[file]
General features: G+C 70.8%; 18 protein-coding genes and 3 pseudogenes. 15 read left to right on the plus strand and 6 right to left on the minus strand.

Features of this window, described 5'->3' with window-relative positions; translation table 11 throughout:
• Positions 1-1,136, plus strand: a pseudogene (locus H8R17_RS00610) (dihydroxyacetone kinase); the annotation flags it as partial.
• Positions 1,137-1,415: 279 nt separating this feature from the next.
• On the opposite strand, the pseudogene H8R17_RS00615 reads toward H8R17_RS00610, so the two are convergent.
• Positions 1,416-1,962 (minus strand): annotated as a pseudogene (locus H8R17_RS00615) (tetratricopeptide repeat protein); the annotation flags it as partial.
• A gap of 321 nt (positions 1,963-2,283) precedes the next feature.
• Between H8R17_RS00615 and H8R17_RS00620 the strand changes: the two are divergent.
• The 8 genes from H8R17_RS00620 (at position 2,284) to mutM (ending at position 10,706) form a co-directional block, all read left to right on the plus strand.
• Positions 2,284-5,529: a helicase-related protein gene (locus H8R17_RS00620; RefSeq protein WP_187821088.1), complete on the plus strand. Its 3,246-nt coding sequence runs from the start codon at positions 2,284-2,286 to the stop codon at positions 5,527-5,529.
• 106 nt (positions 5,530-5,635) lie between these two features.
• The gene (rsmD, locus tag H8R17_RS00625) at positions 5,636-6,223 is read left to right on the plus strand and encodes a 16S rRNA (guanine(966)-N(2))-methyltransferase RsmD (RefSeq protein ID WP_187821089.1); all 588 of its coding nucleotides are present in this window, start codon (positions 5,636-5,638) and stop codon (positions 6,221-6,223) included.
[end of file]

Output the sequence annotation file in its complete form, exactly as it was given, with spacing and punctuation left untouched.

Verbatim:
General features: G+C 70.8%; 18 protein-coding genes and 3 pseudogenes. 15 read left to right on the plus strand and 6 right to left on the minus strand.

Features of this window, described 5'->3' with window-relative positions; translation table 11 throughout:
• Positions 1-1,136, plus strand: a pseudogene (locus H8R17_RS00610) (dihydroxyacetone kinase); the annotation flags it as partial.
• Positions 1,137-1,415: 279 nt separating this feature from the next.
• On the opposite strand, the pseudogene H8R17_RS00615 reads toward H8R17_RS00610, so the two are convergent.
• Positions 1,416-1,962 (minus strand): annotated as a pseudogene (locus H8R17_RS00615) (tetratricopeptide repeat protein); the annotation flags it as partial.
• A gap of 321 nt (positions 1,963-2,283) precedes the next feature.
• Between H8R17_RS00615 and H8R17_RS00620 the strand changes: the two are divergent.
• The 8 genes from H8R17_RS00620 (at position 2,284) to mutM (ending at position 10,706) form a co-directional block, all read left to right on the plus strand.
• Positions 2,284-5,529: a helicase-related protein gene (locus H8R17_RS00620; RefSeq protein WP_187821088.1), complete on the plus strand. Its 3,246-nt coding sequence runs from the start codon at positions 2,284-2,286 to the stop codon at positions 5,527-5,529.
• 106 nt (positions 5,530-5,635) lie between these two features.
• The gene (rsmD, locus tag H8R17_RS00625) at positions 5,636-6,223 is read left to right on the plus strand and encodes a 16S rRNA (guanine(966)-N(2))-methyltransferase RsmD (RefSeq protein ID WP_187821089.1); all 588 of its coding nucleotides are present in this window, start codon (positions 5,636-5,638) and stop codon (positions 6,221-6,223) included.